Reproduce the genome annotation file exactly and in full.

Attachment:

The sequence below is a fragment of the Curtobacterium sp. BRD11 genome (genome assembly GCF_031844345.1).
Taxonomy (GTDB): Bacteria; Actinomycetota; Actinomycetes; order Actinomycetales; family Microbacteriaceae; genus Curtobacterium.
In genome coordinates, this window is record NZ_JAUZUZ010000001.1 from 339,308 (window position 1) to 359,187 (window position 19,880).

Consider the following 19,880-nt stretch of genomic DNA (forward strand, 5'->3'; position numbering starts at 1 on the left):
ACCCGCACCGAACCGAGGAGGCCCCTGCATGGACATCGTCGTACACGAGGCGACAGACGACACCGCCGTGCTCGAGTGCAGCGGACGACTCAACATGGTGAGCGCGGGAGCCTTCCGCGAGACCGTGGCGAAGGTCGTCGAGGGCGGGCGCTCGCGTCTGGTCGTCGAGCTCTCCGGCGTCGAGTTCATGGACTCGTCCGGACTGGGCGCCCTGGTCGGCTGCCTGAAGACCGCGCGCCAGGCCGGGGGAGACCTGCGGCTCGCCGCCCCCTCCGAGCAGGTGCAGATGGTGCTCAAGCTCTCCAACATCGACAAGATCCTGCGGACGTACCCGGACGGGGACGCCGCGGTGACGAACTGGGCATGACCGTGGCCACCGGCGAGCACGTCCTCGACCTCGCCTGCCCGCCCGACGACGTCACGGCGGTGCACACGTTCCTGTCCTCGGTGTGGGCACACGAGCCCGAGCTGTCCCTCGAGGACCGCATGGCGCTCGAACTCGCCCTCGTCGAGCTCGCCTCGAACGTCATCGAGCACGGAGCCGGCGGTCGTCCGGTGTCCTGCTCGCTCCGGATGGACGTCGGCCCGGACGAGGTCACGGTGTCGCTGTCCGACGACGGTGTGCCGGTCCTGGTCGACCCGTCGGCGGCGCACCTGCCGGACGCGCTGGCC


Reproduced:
The sequence below is a fragment of the Curtobacterium sp. BRD11 genome (genome assembly GCF_031844345.1).
Taxonomy (GTDB): Bacteria; Actinomycetota; Actinomycetes; order Actinomycetales; family Microbacteriaceae; genus Curtobacterium.
In genome coordinates, this window is record NZ_JAUZUZ010000001.1 from 339,308 (window position 1) to 359,187 (window position 19,880).

Consider the following 19,880-nt stretch of genomic DNA (forward strand, 5'->3'; position numbering starts at 1 on the left):
ACCCGCACCGAACCGAGGAGGCCCCTGCATGGACATCGTCGTACACGAGGCGACAGACGACACCGCCGTGCTCGAGTGCAGCGGACGACTCAACATGGTGAGCGCGGGAGCCTTCCGCGAGACCGTGGCGAAGGTCGTCGAGGGCGGGCGCTCGCGTCTGGTCGTCGAGCTCTCCGGCGTCGAGTTCATGGACTCGTCCGGACTGGGCGCCCTGGTCGGCTGCCTGAAGACCGCGCGCCAGGCCGGGGGAGACCTGCGGCTCGCCGCCCCCTCCGAGCAGGTGCAGATGGTGCTCAAGCTCTCCAACATCGACAAGATCCTGCGGACGTACCCGGACGGGGACGCCGCGGTGACGAACTGGGCATGACCGTGGCCACCGGCGAGCACGTCCTCGACCTCGCCTGCCCGCCCGACGACGTCACGGCGGTGCACACGTTCCTGTCCTCGGTGTGGGCACACGAGCCCGAGCTGTCCCTCGAGGACCGCATGGCGCTCGAACTCGCCCTCGTCGAGCTCGCCTCGAACGTCATCGAGCACGGAGCCGGCGGTCGTCCGGTGTCCTGCTCGCTCCGGATGGACGTCGGCCCGGACGAGGTCACGGTGTCGCTGTCCGACGACGGTGTGCCGGTCCTGGTCGACCCGTCGGCGGCGCACCTGCCGGACGCGCTGGCC